I had an emergency yesterday evening. I had just finished summarising a section of my notes and was about to reduce them down onto a revision flash card when my pen ran out of ink. No worries, I thought, I have spare cartridges in the pen pot. So I wandered across to my pen pot, which sports a cheery wooden cat and lives atop my bookshelf.
No ink cartridges in the pen pot. Actually, I now remembered using the last cartridge from that packet not long before, but it’s ok. I have more packets in the desk drawer – the local stationery shop sells them in bundles of five. Last time I went, I insisted they went down to the basement and fetched a five-bundle for me, because it’s cheaper to buy them that way (which might explain why they hadn’t put any out).
Oh. No spare packets in the desk drawer. Really? I scrabbled through the drawer, checking beneath the removable DVD drive and the camera cables in case they had slid beneath something. But no, there were definitely no ink cartridges in the desk drawer.
Next I checked the desk tidy on my table, which is where I used to keep my ink cartridges. I can’t remember why I changed, actually, but I was hoping I might not have moved them all. Sadly, I had. Nor could I find my old fountain pen, which I was optimistically hoping might have still had some usable ink left in it.
Now I was in a quandry. I have written in medium-nib Parker pen with blue ink for years. My handwriting was developed for that specific tool. In fact, I have been using the same pen for at least three years and probably longer. All my revision cards are written in the same flowing blue cursive. It would throw my entire system off to use a different pen, especially (gasp!) a ballpoint.
So more ink cartridges had to be purchased. The problem was that it was 8pm, long after the stationers had closed. The supermarket, to my almost certain knowledge, does not sell Parker ink, and I wasn’t prepared to make the trek into town for the tiny possibility that I might not have noticed them in the four years I’ve been shopping there. There was no alternative; I simply had to abandon the flash cards for the evening and spend my time instead making further summaries of my notes, which will need to be transferred onto flash cards at a later date (or, considering the alarming proximity of the exam, might very probably never make it onto cards at all).
This morning, before I had even eaten breakfast, I headed into town determined to ensure that the events of the previous night would never occur again. An hour later I was back, bearing not only three packets of Parker ink cartridges but also a bag of standard cartridges for other fountain pens, since during my frantic searching I had rediscovered an old but very snazzy pink pen which takes the less expensive, more easily obtainable small cartridges. I was also carrying a magnetic shopping list and meal planner, which I serendipitously discovered in Paperchase whilst browsing their selection of organisers.
The reason I was browsing the selection of organisers is that I have been dithering this week. I have been dithering over what type of diary I should use next academic year. Technically, I could continue using my current one. Although it started the year by proclaiming itself to be an academic diary (the opening page is the final week of June 2012), it sneakily converts into a calendar-year diary by running to the first week of January 2014. But I’m a sucker for stationery, and I wanted to be able to put my entire year’s schedule into my diary in one go.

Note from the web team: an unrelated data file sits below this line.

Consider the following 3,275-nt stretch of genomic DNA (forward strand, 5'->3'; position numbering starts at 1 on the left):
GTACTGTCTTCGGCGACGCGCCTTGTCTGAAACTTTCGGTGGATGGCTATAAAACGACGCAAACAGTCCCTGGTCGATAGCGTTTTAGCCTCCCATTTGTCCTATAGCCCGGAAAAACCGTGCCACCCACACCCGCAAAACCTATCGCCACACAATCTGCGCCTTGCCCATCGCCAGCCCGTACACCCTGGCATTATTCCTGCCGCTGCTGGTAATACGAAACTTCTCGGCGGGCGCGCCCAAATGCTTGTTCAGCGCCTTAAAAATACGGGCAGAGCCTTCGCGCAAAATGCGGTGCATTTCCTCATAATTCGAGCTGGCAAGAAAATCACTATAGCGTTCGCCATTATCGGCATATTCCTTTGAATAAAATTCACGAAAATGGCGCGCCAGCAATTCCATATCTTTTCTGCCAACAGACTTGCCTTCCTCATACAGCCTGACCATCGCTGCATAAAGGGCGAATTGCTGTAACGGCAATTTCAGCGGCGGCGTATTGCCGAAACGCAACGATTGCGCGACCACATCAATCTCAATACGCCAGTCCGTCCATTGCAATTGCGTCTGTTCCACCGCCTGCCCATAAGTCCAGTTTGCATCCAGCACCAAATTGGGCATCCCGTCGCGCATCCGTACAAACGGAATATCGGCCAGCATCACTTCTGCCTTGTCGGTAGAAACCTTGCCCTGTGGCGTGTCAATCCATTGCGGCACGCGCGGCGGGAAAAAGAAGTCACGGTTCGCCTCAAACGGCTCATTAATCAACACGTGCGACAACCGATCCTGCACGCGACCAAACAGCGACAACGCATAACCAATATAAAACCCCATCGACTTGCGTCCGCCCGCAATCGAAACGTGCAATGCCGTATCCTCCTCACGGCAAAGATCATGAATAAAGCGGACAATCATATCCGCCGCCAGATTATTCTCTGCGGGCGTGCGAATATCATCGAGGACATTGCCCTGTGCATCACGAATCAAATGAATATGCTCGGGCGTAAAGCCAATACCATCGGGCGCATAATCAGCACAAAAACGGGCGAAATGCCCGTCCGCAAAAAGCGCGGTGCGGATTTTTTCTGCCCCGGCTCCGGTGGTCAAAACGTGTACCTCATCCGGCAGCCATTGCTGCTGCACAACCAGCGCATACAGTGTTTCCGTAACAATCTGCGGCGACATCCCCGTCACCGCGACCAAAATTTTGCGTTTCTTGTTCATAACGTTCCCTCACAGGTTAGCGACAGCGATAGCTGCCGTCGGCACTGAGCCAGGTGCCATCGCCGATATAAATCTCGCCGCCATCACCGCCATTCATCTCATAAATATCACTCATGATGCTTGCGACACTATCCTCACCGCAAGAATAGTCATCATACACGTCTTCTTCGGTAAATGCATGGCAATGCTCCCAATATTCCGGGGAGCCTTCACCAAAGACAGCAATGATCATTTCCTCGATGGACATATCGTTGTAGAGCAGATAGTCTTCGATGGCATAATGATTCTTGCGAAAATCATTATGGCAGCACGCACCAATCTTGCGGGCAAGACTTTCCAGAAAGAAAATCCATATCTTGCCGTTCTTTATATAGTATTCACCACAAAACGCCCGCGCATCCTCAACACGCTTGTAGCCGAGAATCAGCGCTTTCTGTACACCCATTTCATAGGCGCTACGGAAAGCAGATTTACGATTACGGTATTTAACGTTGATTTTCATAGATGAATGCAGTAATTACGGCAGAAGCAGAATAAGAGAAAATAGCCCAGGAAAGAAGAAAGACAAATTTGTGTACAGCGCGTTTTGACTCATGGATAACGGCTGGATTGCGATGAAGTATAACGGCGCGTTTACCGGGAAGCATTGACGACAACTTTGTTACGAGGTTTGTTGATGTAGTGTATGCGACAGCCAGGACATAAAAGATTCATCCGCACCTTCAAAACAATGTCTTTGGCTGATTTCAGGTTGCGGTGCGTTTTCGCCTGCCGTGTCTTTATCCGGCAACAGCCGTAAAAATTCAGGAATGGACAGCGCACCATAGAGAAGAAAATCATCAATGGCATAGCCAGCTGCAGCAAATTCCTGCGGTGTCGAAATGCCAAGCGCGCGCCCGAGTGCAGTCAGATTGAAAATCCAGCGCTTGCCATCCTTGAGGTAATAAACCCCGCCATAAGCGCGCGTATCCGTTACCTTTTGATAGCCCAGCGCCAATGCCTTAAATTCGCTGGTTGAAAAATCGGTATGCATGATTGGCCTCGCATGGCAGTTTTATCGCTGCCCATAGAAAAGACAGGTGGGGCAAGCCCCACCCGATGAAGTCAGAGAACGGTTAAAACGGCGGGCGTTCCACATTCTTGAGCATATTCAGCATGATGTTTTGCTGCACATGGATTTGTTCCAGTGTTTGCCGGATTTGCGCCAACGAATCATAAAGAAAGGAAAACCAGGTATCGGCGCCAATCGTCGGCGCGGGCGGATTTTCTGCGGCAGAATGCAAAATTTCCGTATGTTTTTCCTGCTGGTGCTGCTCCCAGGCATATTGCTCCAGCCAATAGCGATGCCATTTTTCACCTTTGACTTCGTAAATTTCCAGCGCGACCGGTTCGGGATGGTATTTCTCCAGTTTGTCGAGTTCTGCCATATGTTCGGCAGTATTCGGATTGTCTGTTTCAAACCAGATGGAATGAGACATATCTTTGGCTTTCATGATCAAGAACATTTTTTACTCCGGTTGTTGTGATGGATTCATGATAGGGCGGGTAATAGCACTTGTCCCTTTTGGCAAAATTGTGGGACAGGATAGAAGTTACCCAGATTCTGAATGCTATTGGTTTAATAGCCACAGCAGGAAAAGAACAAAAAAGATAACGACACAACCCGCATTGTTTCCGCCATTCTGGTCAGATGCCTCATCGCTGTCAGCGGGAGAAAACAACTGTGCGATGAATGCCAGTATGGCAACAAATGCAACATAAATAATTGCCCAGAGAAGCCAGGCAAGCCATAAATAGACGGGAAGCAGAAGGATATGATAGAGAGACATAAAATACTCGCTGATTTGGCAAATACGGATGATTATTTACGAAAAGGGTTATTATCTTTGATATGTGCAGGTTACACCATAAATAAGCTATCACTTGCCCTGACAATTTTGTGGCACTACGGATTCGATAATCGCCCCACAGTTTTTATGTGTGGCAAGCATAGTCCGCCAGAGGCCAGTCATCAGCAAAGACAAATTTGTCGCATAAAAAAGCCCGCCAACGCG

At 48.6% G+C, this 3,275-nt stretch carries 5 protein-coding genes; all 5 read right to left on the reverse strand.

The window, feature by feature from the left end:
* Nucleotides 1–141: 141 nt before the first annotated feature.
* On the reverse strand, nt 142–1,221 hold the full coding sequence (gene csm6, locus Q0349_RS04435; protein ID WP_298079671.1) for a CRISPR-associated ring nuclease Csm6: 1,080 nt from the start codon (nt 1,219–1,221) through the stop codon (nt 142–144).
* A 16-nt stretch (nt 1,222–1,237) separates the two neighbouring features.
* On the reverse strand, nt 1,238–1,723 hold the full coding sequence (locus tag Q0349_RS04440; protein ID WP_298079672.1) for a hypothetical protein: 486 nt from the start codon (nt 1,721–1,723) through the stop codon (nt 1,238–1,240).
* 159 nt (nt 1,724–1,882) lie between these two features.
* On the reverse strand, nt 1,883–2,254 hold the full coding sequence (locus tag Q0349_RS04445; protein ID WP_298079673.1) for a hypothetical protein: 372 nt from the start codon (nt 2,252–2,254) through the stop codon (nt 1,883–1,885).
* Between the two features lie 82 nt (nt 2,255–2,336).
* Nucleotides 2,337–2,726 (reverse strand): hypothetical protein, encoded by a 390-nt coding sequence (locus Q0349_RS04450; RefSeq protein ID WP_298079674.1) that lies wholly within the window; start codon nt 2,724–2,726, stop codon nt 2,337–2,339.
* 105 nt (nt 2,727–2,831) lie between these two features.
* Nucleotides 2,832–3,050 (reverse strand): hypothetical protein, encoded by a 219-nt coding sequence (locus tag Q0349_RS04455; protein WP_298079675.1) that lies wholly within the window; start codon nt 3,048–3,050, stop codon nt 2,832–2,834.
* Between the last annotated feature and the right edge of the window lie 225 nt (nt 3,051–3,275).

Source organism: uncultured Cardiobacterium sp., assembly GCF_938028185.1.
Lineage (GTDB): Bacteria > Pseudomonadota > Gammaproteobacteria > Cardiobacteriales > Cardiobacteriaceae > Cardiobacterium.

The dilemma was that my current diary, which I bought in the USA, which has been perfect in almost every way, and which is available through a UK supplier with a sturdy and very pretty re-usable cover, does not have sufficient space for my weekly to-do, shopping and meal plan lists. It does have a small notes section in order to visually balance out another of its advantages – the fact that it treats Saturday and Sunday as equally important to weekdays, which many diaries do not – but it is only large enough for one of the three lists.
I had been considering resolving this clearly very important difficulty by buying a Filofax. Until very recently I had not realised that owning a Filofax makes you a member of a small but extremely earnest club of afficionados who, amongst many other hobbies, produce customised downloadable inserts. I had found a smart-looking meal planner and a simple but effective to-do list, and even selected the diary insert which meets all my requirements: a week to two pages, with equal space dedicated to weekends and weekdays, and a section for non-date-specific tasks. The problem was that it only seemed to be avaible in one particular, and expensive, size of Filofax cover. I was attempting to justify spending upwards of £60 on a diary, but I just couldn’t manage it.
So I was delighted to have the situation so unexpectedly resolved by a really quite obvious solution: to out-source my shopping lists and meal plans from my diary. Having a tear-off page for the shopping list makes a lot more sense than lugging my A5 diary to the shops every time I need more than three things, and having a designated offline home for my meal planner will stop me having to log into my food blog every time I want to check what’s for dinner. And, above all, it means I can buy the diary which I’ve had my eye on for months. Purchasing stationery is a serious matter, and I have put several hours into researching my new diary in the last six months or so. This was the final hurdle to concluding that I had found my absolutely ideal diary, and it has been surmounted!